‘Child Abuse Leads to Great Art’: Newsweek Pak Editor Faces Fury
Newsweek, the parent company of Newsweek Pakistan, immediately took to Twitter and disavowed the editor’s statement.
Fasih Ahmed, editor and publisher of Newsweek Pakistan, claimed in a tweet that child sexual abuse sometimes “leads to great art” on 22 January.
This comes as Pakistan reels under the pain of the gruesome rape and murder of seven-year-old Zainab Ameen, that ignited nationwide protests.
Ahmed, who is also a part of the Lahore Literary Festival’s board of governors, further tried to normalise the act of child sexual abuse as a daily affair and said that vigils are, at best, actions to “make one feel noble”.
Ahmed chose not to express angst or condemn the government’s delay in arresting the 24-year-old key suspect behind the rape and murder of Zainab and possibly other girls. Instead, he he showed keen interest in the serial killers’ sexual orientation by stating, “On the bright side, at least he’s [the suspect] straight.”
Ahmed went on to justify his claims about child abuse by saying that being raped by former US President Barack Obama is indeed rape, however rape won’t be considered rape by if it is carried out by Hollywood actor Tom Cruise because it is “everyone’s dream come true.”
The Newsweek Pakistan editor, who deleted the tweet, believes that “rape is all subjective.”
But the outrage over his comments didn’t deter Ahmed from reiterating hours later that the “comments were his own comments, not that of a hacker.”
Newsweek International Disavows Ahmed’s Statements
Newsweek, an American weekly magazine and the parent company of Newsweek Pakistan, immediately took to Twitter and disavowed the editor’s statements. The parent company was quick to disassociate itself from the views of the editor and said it will proceed to review their agreement, which operates under a license.
A day after his tirade defending child sexual abuse, Ahmed tried to do desperate damage control by saying that his tweets were misread and that he was speaking out of anger.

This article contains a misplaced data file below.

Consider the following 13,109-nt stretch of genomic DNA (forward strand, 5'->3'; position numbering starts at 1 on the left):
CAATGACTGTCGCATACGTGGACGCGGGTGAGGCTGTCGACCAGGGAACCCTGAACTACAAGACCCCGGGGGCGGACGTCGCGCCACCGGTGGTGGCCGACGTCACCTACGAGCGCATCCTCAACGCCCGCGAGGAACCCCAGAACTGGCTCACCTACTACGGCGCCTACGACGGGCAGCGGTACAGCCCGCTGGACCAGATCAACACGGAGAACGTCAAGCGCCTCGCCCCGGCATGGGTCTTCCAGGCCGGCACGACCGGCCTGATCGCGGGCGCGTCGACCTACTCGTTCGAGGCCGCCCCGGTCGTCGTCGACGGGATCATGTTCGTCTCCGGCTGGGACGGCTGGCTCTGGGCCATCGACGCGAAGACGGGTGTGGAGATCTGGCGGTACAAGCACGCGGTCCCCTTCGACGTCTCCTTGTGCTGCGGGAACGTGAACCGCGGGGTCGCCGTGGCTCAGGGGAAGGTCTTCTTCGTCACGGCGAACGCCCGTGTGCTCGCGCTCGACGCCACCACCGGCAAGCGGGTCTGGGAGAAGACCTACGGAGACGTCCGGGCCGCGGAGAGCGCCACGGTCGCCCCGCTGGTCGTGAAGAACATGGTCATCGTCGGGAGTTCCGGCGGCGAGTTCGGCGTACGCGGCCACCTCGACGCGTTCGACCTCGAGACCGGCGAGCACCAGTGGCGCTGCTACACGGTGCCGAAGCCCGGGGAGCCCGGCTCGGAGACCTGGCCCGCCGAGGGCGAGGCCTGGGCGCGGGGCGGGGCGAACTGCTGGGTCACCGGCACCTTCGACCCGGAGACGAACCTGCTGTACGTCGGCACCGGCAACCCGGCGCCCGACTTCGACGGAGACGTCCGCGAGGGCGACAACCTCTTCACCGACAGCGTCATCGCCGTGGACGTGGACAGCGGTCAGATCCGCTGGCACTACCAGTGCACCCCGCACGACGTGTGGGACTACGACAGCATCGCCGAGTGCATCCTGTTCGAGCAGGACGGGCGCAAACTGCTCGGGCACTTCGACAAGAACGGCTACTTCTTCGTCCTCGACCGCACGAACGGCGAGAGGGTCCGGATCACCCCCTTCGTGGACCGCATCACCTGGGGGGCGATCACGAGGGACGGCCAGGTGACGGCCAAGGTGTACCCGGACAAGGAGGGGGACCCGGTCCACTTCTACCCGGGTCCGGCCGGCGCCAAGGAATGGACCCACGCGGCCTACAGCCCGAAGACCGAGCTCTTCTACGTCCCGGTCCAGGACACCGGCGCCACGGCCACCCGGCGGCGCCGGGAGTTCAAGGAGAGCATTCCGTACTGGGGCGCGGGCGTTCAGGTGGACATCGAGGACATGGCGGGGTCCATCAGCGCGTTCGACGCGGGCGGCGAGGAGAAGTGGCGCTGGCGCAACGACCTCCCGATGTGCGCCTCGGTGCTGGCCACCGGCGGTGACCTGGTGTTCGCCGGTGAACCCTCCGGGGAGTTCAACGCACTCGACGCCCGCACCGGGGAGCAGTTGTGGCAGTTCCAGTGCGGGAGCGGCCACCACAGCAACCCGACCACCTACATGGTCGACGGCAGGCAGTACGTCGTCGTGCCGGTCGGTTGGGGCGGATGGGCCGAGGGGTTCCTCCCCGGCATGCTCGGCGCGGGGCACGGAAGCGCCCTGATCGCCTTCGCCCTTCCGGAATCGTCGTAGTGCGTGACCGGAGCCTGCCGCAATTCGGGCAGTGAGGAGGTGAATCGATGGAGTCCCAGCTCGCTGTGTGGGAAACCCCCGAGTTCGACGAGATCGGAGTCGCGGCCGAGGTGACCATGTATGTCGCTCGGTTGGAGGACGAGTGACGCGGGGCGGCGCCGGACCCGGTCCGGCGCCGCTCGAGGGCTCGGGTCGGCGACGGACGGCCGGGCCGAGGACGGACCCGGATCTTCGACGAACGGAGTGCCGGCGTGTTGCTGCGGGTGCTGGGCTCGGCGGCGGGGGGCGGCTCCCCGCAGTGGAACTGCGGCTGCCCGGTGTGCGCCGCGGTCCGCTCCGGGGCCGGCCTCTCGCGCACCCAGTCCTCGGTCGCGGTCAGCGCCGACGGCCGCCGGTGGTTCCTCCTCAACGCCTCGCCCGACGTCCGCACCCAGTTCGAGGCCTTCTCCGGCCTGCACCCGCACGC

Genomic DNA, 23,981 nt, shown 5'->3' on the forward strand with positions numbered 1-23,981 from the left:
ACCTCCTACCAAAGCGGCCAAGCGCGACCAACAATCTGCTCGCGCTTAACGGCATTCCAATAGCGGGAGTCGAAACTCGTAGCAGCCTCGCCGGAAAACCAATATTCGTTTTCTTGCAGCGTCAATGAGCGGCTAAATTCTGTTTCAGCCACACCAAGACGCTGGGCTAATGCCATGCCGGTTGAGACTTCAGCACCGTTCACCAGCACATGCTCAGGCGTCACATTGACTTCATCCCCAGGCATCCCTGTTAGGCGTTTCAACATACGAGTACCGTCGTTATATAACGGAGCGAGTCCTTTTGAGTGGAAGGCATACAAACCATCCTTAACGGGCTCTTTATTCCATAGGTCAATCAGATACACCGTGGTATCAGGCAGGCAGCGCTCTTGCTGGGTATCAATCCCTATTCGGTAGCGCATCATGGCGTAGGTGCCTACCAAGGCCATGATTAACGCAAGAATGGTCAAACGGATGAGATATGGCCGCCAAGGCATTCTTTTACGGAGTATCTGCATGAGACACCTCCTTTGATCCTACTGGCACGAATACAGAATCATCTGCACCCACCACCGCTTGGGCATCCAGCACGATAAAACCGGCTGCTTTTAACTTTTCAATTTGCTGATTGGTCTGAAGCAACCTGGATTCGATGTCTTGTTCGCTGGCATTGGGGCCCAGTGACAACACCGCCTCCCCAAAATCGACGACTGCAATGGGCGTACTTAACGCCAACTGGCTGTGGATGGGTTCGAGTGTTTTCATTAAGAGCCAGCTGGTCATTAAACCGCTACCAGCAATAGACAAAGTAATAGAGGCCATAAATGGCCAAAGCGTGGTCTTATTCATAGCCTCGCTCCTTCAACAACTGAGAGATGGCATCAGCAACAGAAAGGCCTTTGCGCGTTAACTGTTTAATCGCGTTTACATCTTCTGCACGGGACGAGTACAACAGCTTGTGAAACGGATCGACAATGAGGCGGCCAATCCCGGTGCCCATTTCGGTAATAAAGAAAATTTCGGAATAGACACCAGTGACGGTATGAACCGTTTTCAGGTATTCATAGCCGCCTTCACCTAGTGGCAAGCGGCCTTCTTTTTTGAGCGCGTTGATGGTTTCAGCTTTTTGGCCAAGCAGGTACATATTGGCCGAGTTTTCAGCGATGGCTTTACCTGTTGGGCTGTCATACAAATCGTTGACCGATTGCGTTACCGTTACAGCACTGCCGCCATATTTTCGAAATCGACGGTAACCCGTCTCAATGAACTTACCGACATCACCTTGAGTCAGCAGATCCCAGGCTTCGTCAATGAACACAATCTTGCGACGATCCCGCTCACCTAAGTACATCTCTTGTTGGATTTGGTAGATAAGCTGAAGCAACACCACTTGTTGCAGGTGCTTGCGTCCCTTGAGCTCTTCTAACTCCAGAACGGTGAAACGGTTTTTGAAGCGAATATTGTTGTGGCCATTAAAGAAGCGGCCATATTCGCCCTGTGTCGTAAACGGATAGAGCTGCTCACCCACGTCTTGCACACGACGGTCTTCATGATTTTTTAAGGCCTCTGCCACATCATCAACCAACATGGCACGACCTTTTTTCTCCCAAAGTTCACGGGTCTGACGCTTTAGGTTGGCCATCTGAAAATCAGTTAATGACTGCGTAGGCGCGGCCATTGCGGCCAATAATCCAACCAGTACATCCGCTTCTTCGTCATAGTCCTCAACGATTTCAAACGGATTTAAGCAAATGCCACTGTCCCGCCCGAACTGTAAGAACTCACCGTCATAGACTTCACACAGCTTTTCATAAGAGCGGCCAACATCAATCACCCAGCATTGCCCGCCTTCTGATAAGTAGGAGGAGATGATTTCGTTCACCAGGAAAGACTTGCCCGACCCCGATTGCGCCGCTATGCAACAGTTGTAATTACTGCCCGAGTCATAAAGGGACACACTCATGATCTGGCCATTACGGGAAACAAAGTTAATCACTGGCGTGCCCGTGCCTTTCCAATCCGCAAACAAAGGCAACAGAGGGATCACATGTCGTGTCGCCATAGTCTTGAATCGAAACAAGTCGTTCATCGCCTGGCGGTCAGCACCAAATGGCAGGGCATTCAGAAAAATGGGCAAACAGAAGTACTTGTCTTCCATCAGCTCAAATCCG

Social Media Leaves No Stone Unturned in Lashing Out at Ahmed
After his egregious and irresponsible remarks, social media went into a tizzy and slammed him for his brutal and highly disturbing tweets. People from all over the country and even outside Pakistan have condemned his disgusting remarks.
New-York based Egyptian-American journalist and commentator Mona Eltahaway called the now tainted editor’s tweets’ “misogynistic, racist and homophobic.”
Ibrahim Tanweer, along with other Twitter users, castigated Fasih Ahmed.
One Facebook user, Syed Faizan Raza Rizvi, stated that it is about time to hold men accountable for such atrocious remarks, and that nobody should think they can express such thoughts without any shame or guilt.
There were many who chose not only to denounce his remark, but called out the publication for letting him continue to head the post.
Jeremy McLellan, a renowned US based comedian, took to Facebook to question the Newsweek International, the parent company, for letting the disgraced editor continue as the editor of the paper.
A website called Mangobaaz lashed out at Fasih Ahmed for showing a “consistent pattern of such behaviour.”
Fasih Ahmed has worked with The Wall Street Journal in the past and won a 2008 New York Press Club Award for Newsweek International’s coverage of Benazir Bhutto’s assassination. In 2013, Newsweek Pakistan won the UN Correspondents Association award for its coverage of Pakistan’s dangerous polio vaccination campaign.
According to Newsweek Pakistan’s Facebook page, the magazine is “the first licensed international news magazine in Pakistan and draws upon both its own editorial staff and Newsweek’s international network of correspondents to bring a fresh perspective to Pakistani audiences.”
Zainab’s Rape-Murder Throws Light on Kasur’s Dark Past of Sexual Abise Scandals
Zainab, whose body was found in a dumpster on 10 January, went missing earlier in the month while going to a nearby house for Quranic studies. A medical investigation confirmed that she had been raped and murdered four or five days before she was found.
Days later, CCTV footage of a man leading Zainab away began to do the rounds on social media.
Her parents, who were away at a pilgrimage in Saudi Arabia at the time of the crime, demand justice for Zainab.
"We will not bury our daughter until her killers are arrested,” local media quoted them as saying. They returned from Saudi Arabia a day after their daughter’s body was found.
But this is not the lone incident in the Punjab province of Pakistan. According to BBC news, police in Kasur say there have been 12 similar murders in the past fews years.
Kasur’s history of sexual assault dates back to August 2015, when The Nation broke the news of Hussain Khanwala village where around 400 videos were made of at least 280 children being sexually abused by a gang who blackmailed their parents to extort money.
After massive public outrage, the child protection laws were amended in Pakistan which criminalised sexual assault against minors, child pornography and trafficking for the first time – previously only acts of rape and sodomy were punishable by law.
According to the Associated Press, sexual abuse of young boys is rampant in Islamic schools in Pakistan, with the news agency reportedly finding hundreds of incidents of religious leaders having inappropriately touched children, reports The Daily Caller.
(We Indians have much to talk about these days. But what would you tell India if you had the chance? Pick up the phone and write or record your Letter To India. Don’t be silent, tell her how you feel. Mail us your letter at email@example.com. We’ll make sure India gets your message.)
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